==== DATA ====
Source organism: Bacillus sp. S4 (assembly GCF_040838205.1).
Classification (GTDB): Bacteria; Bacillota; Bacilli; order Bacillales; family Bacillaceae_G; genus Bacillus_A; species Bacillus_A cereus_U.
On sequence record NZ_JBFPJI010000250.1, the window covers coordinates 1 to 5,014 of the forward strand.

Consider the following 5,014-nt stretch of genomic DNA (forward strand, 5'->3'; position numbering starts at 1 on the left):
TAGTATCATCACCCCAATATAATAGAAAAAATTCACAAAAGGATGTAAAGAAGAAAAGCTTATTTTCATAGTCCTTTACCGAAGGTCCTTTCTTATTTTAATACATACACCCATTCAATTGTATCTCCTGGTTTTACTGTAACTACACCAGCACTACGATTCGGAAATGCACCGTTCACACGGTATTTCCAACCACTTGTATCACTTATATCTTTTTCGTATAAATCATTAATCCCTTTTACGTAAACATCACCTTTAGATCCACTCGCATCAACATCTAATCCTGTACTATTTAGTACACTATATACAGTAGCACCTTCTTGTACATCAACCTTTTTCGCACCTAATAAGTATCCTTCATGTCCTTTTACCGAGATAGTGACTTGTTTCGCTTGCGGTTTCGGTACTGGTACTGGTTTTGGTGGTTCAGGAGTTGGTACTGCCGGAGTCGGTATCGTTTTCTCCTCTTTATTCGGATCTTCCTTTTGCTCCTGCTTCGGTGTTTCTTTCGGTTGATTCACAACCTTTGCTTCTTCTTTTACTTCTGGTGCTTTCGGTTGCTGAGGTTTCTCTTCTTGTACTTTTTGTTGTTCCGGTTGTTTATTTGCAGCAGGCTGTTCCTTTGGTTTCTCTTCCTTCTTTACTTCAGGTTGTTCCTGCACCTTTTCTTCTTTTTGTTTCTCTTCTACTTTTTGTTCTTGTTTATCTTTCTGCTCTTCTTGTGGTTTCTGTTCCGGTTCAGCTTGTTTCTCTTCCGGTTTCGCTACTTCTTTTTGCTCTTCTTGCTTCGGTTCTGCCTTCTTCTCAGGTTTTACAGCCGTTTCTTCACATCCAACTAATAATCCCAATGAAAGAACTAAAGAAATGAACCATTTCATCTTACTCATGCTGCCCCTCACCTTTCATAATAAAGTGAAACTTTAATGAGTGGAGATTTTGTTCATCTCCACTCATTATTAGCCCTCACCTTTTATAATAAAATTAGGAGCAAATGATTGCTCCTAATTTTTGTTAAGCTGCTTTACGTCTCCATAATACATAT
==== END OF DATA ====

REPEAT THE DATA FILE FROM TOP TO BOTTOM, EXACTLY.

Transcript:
Source organism: Bacillus sp. S4 (assembly GCF_040838205.1).
Classification (GTDB): Bacteria; Bacillota; Bacilli; order Bacillales; family Bacillaceae_G; genus Bacillus_A; species Bacillus_A cereus_U.
On sequence record NZ_JBFPJI010000250.1, the window covers coordinates 1 to 5,014 of the forward strand.

Consider the following 5,014-nt stretch of genomic DNA (forward strand, 5'->3'; position numbering starts at 1 on the left):
TAGTATCATCACCCCAATATAATAGAAAAAATTCACAAAAGGATGTAAAGAAGAAAAGCTTATTTTCATAGTCCTTTACCGAAGGTCCTTTCTTATTTTAATACATACACCCATTCAATTGTATCTCCTGGTTTTACTGTAACTACACCAGCACTACGATTCGGAAATGCACCGTTCACACGGTATTTCCAACCACTTGTATCACTTATATCTTTTTCGTATAAATCATTAATCCCTTTTACGTAAACATCACCTTTAGATCCACTCGCATCAACATCTAATCCTGTACTATTTAGTACACTATATACAGTAGCACCTTCTTGTACATCAACCTTTTTCGCACCTAATAAGTATCCTTCATGTCCTTTTACCGAGATAGTGACTTGTTTCGCTTGCGGTTTCGGTACTGGTACTGGTTTTGGTGGTTCAGGAGTTGGTACTGCCGGAGTCGGTATCGTTTTCTCCTCTTTATTCGGATCTTCCTTTTGCTCCTGCTTCGGTGTTTCTTTCGGTTGATTCACAACCTTTGCTTCTTCTTTTACTTCTGGTGCTTTCGGTTGCTGAGGTTTCTCTTCTTGTACTTTTTGTTGTTCCGGTTGTTTATTTGCAGCAGGCTGTTCCTTTGGTTTCTCTTCCTTCTTTACTTCAGGTTGTTCCTGCACCTTTTCTTCTTTTTGTTTCTCTTCTACTTTTTGTTCTTGTTTATCTTTCTGCTCTTCTTGTGGTTTCTGTTCCGGTTCAGCTTGTTTCTCTTCCGGTTTCGCTACTTCTTTTTGCTCTTCTTGCTTCGGTTCTGCCTTCTTCTCAGGTTTTACAGCCGTTTCTTCACATCCAACTAATAATCCCAATGAAAGAACTAAAGAAATGAACCATTTCATCTTACTCATGCTGCCCCTCACCTTTCATAATAAAGTGAAACTTTAATGAGTGGAGATTTTGTTCATCTCCACTCATTATTAGCCCTCACCTTTTATAATAAAATTAGGAGCAAATGATTGCTCCTAATTTTTGTTAAGCTGCTTTACGTCTCCATAATACATAT